On a seasonable morning last week, before the cold snap hit, journalists gathered in the recently added fifth-floor space of Gagosian Gallery for a preview of New Day, the benefit auction for victims of Japan’s Tohoku-Pacific earthquake that will take place at Christie’s later this month. The media folk present, most of whom were on the business-news side of the art world, were offered flutes of Champagne and thimblefuls of cold sake before a walk-around of the 21 donated works. These included pieces by Jeff Koons, Cindy Sherman, Anselm Reyle, Gabriel Orozco and Damien Hirst, as well as Takashi Murakami, Yoshitomo Nara and KAWS, who were present and available for facetime.
Mr. Murakami, top-knotted, dark-suited, wearing round-lensed spectacles and a buttoned-up shirt of blinding whiteness, was, not surprisingly, the focus of attention. He is hugely successful, one of a handful of global über-artists, and the messiah of Superflat, the belief that in Japan meaningful distinctions between High Art and Low have ceased to exist and that paintings, sculptures, posters, toys and artist-embellished designer bags have leveled into one continuum.
Today, though, Mr. Murakami was the center of attention because New Day is his creation and an exemplary display of über-artist heft on a heart-rending occasion. It had been he who had proposed the auction to François Pinault, the French luxury goods magnate and owner of Christie’s, and it had been he who had secured the donations, including the plums, Balloon Monkey Wall Relie (Pink) by Jeff Koons and two Damien Hirsts.
“Jeff said yes immediately,” Mr. Murakami said. “This is a maquette. For the auction it will be a unique piece.” Mr. Hirst’s response, he added, had been equally speedy. “Damien has his own foundation.”
Four of Mr. Murakami’s own pieces were on view at Gagosian, who is his dealer (as well as Mr. Koons’s and Mr. Hirst’s), and Mr. Murakami was standing alongside three of them, two large ones that he worked on with his studio, Kaikai Kiki, and completed by himself, and a smaller one in the center, made by his hand alone.
How long had it taken, The Observer asked him?
Murakami considered. “Two weeks,” he said.
Did he ever show the work he had made himself?
A gleaming smile.
“I did not always have assistants,” he said, and spoke of his early days, when he had painted monochromes, as “an homage to Yves Klein.” Blue, like the late French artist’s signature works? “Pink and blue,” Mr. Murakami said.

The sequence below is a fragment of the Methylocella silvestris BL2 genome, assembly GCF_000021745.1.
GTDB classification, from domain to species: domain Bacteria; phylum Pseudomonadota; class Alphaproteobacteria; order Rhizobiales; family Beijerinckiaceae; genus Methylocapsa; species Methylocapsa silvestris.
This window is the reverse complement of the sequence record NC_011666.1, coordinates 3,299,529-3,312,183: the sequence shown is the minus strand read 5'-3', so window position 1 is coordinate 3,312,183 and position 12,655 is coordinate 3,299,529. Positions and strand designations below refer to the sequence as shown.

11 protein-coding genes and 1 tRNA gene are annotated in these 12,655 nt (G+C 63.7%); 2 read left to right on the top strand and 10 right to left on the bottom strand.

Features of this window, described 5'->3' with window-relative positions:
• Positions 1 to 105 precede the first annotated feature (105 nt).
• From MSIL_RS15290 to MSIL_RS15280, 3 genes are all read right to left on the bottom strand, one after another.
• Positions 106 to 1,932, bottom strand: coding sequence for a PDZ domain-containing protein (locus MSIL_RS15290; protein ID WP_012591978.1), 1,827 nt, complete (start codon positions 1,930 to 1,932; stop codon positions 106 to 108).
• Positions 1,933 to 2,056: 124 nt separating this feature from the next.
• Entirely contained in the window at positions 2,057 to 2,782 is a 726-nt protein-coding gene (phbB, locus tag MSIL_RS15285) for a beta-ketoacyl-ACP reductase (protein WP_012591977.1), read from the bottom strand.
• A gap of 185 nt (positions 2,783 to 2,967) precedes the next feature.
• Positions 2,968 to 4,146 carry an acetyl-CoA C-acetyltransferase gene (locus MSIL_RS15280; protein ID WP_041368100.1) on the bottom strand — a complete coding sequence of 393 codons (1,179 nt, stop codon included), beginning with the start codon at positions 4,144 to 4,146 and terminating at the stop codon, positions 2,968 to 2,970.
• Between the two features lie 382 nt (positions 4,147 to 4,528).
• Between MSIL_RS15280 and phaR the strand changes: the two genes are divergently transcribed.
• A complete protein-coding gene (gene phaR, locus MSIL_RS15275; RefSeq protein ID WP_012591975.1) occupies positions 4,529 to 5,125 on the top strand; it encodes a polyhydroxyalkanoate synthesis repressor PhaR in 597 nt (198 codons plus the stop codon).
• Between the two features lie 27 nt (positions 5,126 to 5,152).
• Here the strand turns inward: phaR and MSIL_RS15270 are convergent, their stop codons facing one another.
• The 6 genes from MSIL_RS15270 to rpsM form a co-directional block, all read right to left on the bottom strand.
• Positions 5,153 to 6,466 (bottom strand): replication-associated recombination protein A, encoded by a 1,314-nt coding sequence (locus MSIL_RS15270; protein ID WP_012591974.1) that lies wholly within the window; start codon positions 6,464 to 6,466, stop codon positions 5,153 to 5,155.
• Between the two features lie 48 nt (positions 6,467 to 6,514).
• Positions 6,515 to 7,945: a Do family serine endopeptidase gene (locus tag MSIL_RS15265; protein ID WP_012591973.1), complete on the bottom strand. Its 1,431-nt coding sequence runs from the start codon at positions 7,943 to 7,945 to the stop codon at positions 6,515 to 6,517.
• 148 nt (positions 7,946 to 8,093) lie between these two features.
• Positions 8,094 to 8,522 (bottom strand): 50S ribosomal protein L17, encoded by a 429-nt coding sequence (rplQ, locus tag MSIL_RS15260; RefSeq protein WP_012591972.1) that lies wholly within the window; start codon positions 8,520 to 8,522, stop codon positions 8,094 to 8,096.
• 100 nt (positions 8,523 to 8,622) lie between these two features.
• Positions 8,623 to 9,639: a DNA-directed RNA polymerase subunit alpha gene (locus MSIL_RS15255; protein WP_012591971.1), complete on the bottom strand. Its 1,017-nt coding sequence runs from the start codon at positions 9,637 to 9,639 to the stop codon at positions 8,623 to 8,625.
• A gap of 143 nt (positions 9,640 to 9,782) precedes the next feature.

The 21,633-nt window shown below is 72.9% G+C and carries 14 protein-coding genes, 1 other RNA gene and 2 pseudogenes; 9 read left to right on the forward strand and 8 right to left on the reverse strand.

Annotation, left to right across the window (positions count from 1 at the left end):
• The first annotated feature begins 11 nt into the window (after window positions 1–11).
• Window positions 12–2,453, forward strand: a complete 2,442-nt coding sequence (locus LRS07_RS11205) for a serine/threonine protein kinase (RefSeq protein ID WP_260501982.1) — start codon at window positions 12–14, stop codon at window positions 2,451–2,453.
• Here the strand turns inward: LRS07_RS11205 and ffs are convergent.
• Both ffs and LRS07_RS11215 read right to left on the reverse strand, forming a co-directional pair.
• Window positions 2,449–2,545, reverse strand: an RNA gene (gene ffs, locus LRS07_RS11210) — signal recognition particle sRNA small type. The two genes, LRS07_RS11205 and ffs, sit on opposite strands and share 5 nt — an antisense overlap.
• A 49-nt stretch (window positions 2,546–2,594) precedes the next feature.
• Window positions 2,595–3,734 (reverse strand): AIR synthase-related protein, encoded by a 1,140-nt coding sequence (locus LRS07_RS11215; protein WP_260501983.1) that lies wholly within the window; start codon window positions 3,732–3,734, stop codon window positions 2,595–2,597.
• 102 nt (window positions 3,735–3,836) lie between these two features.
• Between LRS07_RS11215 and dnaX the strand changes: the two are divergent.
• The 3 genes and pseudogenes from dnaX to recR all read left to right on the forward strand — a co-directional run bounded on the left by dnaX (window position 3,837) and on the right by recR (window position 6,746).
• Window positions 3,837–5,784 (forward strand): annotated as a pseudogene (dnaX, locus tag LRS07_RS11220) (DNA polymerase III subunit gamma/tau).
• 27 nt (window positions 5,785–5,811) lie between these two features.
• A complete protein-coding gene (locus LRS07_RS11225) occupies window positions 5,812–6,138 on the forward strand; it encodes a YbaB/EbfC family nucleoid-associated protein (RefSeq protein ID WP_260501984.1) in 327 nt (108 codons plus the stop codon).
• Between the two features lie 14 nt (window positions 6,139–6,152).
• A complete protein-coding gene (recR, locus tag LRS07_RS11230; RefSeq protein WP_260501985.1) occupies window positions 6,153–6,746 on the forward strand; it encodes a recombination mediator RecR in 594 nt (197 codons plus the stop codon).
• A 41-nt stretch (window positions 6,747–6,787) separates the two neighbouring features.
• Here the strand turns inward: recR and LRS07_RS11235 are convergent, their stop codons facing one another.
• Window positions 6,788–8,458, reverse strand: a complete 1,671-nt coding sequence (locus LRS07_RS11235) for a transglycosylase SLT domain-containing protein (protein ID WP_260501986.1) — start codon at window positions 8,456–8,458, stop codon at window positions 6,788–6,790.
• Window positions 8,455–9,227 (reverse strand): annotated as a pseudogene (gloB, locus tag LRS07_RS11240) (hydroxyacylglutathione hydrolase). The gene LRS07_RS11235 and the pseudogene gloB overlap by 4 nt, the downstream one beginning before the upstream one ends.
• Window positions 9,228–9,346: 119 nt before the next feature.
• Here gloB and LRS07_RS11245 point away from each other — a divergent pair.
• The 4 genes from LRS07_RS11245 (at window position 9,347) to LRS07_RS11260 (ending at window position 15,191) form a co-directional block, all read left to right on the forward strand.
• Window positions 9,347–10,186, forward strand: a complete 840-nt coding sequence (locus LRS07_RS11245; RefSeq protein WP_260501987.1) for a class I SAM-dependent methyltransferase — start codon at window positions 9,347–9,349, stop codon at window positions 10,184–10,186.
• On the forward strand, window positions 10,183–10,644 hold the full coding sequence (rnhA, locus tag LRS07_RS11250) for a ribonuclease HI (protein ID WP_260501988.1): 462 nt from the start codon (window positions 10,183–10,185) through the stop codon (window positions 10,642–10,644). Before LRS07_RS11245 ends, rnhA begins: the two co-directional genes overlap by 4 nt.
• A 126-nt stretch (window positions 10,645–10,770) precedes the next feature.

At Gagosian, the larger pieces were New day: Kaikai and Kiki, Faces All-Over and New day DOB’s Acrobatic Spectacular: Society. They were brightly colored, gleaming, flat and densely patterned with Mr. Murakami’s logo-equivalent, grinning flower-faces. But there were also other elements: faces looking sick, nauseated, furious, scared. Another piece was painted edge to edge with grinning flowers but featured, dead-center, a large head, top-knotted, eyes shut tight behind round spectacles, red tongue protruding from a yelling mouth. It’s called New Day: Face of the Artist (2011).
These pieces, Mr. Murakami explained, had been painted after the nuclear meltdown. “Every day there was a report about the radiation levels,” he said. “It was super-confusing. The Japanese government was confusing everything.”
There was a time gap between the knowledge of the crack in the containment pit and the extent of the damage.
“Not too much smiling now,” he said.
The obsessions of post-WWII Japan–toy robots, Godzilla movies, schoolgirls, vending machines where you could buy schoolgirls’ used underwear–merged dark fragments of the recent past with dystopian glances at what might lie ahead. William Gibson set Neuromancer in Chiba City, Tokyo. Even little things could be weird. Steely Dan is the name of a Japanese condom. The Observer watched a lot of anime in the ’80s and it was … peculiar. We remember one where a main character was a talking turd.